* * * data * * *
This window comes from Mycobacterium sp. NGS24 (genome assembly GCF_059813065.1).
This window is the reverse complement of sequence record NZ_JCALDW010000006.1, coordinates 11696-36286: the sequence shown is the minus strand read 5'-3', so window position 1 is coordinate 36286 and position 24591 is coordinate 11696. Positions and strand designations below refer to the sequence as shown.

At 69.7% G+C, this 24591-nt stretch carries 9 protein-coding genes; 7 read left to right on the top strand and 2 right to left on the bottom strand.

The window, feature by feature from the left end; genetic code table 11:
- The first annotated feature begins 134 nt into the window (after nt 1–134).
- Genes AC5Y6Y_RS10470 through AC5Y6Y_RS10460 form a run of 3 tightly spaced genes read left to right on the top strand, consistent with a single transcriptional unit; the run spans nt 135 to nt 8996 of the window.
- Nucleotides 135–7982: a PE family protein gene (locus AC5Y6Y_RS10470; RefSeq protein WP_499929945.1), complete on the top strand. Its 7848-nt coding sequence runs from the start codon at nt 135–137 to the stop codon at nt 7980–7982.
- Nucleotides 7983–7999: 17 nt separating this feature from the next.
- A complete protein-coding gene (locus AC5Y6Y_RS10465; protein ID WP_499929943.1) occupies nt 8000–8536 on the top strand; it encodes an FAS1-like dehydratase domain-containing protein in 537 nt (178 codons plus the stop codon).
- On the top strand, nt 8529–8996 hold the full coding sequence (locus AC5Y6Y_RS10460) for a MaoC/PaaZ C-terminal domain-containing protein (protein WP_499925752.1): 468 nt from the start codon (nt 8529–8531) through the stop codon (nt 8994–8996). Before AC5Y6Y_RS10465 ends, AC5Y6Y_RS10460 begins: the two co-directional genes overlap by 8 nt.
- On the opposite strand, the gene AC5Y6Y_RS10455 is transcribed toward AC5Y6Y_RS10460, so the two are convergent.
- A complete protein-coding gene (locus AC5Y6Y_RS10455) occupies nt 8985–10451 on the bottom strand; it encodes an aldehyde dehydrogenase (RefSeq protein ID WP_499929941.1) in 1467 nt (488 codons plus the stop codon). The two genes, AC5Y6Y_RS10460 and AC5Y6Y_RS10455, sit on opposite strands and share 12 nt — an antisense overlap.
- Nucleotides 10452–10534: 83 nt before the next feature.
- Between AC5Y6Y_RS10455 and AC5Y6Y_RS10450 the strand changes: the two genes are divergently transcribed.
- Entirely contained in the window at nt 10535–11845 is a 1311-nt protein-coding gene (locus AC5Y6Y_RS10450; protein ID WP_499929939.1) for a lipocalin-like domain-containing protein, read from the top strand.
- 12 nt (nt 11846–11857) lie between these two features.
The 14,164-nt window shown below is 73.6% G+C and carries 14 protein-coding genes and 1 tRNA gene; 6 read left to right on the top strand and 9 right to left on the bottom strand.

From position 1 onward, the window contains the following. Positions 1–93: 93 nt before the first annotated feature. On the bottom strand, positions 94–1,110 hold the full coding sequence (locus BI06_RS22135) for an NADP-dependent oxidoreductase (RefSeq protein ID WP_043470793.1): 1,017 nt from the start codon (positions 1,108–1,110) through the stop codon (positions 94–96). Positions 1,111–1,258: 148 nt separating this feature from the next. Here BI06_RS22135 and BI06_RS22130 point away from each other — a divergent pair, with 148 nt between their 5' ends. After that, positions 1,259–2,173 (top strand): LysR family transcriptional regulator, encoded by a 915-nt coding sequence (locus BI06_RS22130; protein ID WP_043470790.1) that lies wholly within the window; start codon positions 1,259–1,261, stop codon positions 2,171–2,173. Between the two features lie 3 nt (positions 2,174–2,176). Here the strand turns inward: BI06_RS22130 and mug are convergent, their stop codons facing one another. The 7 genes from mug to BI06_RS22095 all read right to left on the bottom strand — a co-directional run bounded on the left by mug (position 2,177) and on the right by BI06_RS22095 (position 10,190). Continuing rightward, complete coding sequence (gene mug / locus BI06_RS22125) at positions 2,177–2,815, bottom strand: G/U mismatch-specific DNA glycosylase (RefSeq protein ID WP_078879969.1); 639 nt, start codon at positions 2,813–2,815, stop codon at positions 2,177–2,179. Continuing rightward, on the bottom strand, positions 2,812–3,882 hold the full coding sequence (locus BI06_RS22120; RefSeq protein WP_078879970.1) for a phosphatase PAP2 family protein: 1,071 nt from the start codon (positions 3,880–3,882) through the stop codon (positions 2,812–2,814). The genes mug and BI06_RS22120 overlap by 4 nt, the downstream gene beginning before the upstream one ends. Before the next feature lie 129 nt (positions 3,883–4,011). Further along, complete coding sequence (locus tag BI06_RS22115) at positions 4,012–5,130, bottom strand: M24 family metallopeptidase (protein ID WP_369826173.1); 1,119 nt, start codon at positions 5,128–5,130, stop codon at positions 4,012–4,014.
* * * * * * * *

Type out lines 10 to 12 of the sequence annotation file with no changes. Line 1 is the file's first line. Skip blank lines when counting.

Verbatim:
- On the top strand, nt 8529–8996 hold the full coding sequence (locus AC5Y6Y_RS10460) for a MaoC/PaaZ C-terminal domain-containing protein (protein WP_499925752.1): 468 nt from the start codon (nt 8529–8531) through the stop codon (nt 8994–8996). Before AC5Y6Y_RS10465 ends, AC5Y6Y_RS10460 begins: the two co-directional genes overlap by 8 nt.
- On the opposite strand, the gene AC5Y6Y_RS10455 is transcribed toward AC5Y6Y_RS10460, so the two are convergent.
- A complete protein-coding gene (locus AC5Y6Y_RS10455) occupies nt 8985–10451 on the bottom strand; it encodes an aldehyde dehydrogenase (RefSeq protein ID WP_499929941.1) in 1467 nt (488 codons plus the stop codon). The two genes, AC5Y6Y_RS10460 and AC5Y6Y_RS10455, sit on opposite strands and share 12 nt — an antisense overlap.